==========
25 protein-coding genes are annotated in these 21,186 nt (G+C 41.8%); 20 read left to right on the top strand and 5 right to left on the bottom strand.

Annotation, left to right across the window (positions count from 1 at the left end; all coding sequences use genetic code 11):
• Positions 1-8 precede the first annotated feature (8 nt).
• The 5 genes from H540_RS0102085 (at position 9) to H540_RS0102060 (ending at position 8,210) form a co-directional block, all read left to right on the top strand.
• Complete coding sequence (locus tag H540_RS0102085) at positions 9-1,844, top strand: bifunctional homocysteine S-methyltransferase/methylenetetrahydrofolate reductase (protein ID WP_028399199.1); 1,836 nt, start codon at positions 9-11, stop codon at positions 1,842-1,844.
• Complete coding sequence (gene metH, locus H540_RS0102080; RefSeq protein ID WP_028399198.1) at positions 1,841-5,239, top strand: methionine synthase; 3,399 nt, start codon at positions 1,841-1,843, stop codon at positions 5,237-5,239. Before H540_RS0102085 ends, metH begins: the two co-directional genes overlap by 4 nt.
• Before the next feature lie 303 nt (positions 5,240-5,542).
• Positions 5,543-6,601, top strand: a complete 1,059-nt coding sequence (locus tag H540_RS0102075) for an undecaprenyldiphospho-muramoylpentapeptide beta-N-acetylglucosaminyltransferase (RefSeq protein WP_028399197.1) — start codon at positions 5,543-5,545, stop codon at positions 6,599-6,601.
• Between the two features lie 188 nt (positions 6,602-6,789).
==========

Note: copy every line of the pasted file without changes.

25 protein-coding genes are annotated in these 21,186 nt (G+C 41.8%); 20 read left to right on the top strand and 5 right to left on the bottom strand.

Annotation, left to right across the window (positions count from 1 at the left end; all coding sequences use genetic code 11):
• Positions 1-8 precede the first annotated feature (8 nt).
• The 5 genes from H540_RS0102085 (at position 9) to H540_RS0102060 (ending at position 8,210) form a co-directional block, all read left to right on the top strand.
• Complete coding sequence (locus tag H540_RS0102085) at positions 9-1,844, top strand: bifunctional homocysteine S-methyltransferase/methylenetetrahydrofolate reductase (protein ID WP_028399199.1); 1,836 nt, start codon at positions 9-11, stop codon at positions 1,842-1,844.
• Complete coding sequence (gene metH, locus H540_RS0102080; RefSeq protein ID WP_028399198.1) at positions 1,841-5,239, top strand: methionine synthase; 3,399 nt, start codon at positions 1,841-1,843, stop codon at positions 5,237-5,239. Before H540_RS0102085 ends, metH begins: the two co-directional genes overlap by 4 nt.
• Before the next feature lie 303 nt (positions 5,240-5,542).
• Positions 5,543-6,601, top strand: a complete 1,059-nt coding sequence (locus tag H540_RS0102075) for an undecaprenyldiphospho-muramoylpentapeptide beta-N-acetylglucosaminyltransferase (RefSeq protein WP_028399197.1) — start codon at positions 5,543-5,545, stop codon at positions 6,599-6,601.
• Between the two features lie 188 nt (positions 6,602-6,789).